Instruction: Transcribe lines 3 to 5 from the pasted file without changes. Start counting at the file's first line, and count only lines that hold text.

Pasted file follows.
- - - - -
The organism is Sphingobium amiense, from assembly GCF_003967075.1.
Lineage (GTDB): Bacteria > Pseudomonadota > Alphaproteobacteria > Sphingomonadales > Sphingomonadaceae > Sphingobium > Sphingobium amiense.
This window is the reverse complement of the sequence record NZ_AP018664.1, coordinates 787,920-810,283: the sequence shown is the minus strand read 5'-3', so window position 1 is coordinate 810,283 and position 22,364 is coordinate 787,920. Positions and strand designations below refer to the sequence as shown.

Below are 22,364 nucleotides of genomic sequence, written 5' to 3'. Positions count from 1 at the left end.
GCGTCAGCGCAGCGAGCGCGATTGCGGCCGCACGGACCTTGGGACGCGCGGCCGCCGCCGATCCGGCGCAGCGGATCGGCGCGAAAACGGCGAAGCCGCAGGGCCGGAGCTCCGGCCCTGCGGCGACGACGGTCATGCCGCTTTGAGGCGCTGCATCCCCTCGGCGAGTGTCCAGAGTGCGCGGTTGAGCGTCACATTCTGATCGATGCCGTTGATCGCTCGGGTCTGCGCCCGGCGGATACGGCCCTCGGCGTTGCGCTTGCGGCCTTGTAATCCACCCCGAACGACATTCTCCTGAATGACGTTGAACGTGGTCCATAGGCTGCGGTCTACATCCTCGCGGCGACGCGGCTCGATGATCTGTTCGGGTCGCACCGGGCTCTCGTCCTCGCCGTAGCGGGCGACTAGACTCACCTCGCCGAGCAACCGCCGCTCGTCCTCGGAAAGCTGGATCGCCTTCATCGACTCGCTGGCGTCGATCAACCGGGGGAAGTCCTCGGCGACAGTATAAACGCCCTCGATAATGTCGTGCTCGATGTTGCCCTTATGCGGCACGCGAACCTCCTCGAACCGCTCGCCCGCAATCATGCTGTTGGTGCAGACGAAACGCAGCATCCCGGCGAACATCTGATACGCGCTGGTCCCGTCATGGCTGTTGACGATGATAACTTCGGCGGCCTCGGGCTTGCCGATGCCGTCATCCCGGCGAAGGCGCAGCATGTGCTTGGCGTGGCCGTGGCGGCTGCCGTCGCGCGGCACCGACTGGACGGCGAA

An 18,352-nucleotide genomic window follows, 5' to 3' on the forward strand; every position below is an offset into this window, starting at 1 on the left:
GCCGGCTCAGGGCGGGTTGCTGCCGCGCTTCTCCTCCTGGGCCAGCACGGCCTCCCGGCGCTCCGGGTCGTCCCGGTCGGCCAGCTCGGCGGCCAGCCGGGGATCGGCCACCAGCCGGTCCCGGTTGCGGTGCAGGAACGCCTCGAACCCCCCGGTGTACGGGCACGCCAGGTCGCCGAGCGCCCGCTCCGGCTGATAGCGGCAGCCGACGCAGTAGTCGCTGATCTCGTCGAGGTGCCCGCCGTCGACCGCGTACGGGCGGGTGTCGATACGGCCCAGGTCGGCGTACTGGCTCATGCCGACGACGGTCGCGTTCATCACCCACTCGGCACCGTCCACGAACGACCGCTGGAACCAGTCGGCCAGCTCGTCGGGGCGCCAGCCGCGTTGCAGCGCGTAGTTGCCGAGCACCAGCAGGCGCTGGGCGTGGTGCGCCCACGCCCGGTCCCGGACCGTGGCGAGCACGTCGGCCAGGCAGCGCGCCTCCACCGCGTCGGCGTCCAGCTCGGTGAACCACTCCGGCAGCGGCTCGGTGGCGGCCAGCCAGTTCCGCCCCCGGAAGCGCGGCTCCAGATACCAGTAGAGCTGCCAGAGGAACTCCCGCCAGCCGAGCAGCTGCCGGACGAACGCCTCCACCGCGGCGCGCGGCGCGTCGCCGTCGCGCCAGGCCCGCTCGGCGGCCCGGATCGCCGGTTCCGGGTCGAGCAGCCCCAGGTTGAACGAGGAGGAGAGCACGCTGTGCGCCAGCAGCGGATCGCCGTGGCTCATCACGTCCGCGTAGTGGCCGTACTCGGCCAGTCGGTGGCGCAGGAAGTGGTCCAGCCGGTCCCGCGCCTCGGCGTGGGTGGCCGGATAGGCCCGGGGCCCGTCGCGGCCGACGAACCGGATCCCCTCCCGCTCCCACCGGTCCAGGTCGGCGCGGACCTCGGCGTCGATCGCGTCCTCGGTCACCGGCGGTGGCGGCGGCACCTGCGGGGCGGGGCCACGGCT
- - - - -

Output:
This window is the reverse complement of the sequence record NZ_AP018664.1, coordinates 787,920-810,283: the sequence shown is the minus strand read 5'-3', so window position 1 is coordinate 810,283 and position 22,364 is coordinate 787,920. Positions and strand designations below refer to the sequence as shown.

Below are 22,364 nucleotides of genomic sequence, written 5' to 3'. Positions count from 1 at the left end.
GCGTCAGCGCAGCGAGCGCGATTGCGGCCGCACGGACCTTGGGACGCGCGGCCGCCGCCGATCCGGCGCAGCGGATCGGCGCGAAAACGGCGAAGCCGCAGGGCCGGAGCTCCGGCCCTGCGGCGACGACGGTCATGCCGCTTTGAGGCGCTGCATCCCCTCGGCGAGTGTCCAGAGTGCGCGGTTGAGCGTCACATTCTGATCGATGCCGTTGATCGCTCGGGTCTGCGCCCGGCGGATACGGCCCTCGGCGTTGCGCTTGCGGCCTTGTAATCCACCCCGAACGACATTCTCCTGAATGACGTTGAACGTGGTCCATAGGCTGCGGTCTACATCCTCGCGGCGACGCGGCTCGATGATCTGTTCGGGTCGCACCGGGCTCTCGTCCTCGCCGTAGCGGGCGACTAGACTCACCTCGCCGAGCAACCGCCGCTCGTCCTCGGAAAGCTGGATCGCCTTCATCGACTCGCTGGCGTCGATCAACCGGGGGAAGTCCTCGGCGACAGTATAAACGCCCTCGATAATGTCGTGCTCGATGTTGCCCTTATGCGGCACGCGAACCTCCTCGAACCGCTCGCCCGCAATCATGCTGTTGGTGCAGACGAAACGCAGCATCCCGGCGAACATCTGATACGCGCTGGTCCCGTCATGGCTGTTGACGATGATAACTTCGGCGGCCTCGGGCTTGCCGATGCCGTCATCCCGGCGAAGGCGCAGCATGTGCTTGGCGTGGCCGTGGCGGCTGCCGTCGCGCGGCACCGACTGGACGGCGAA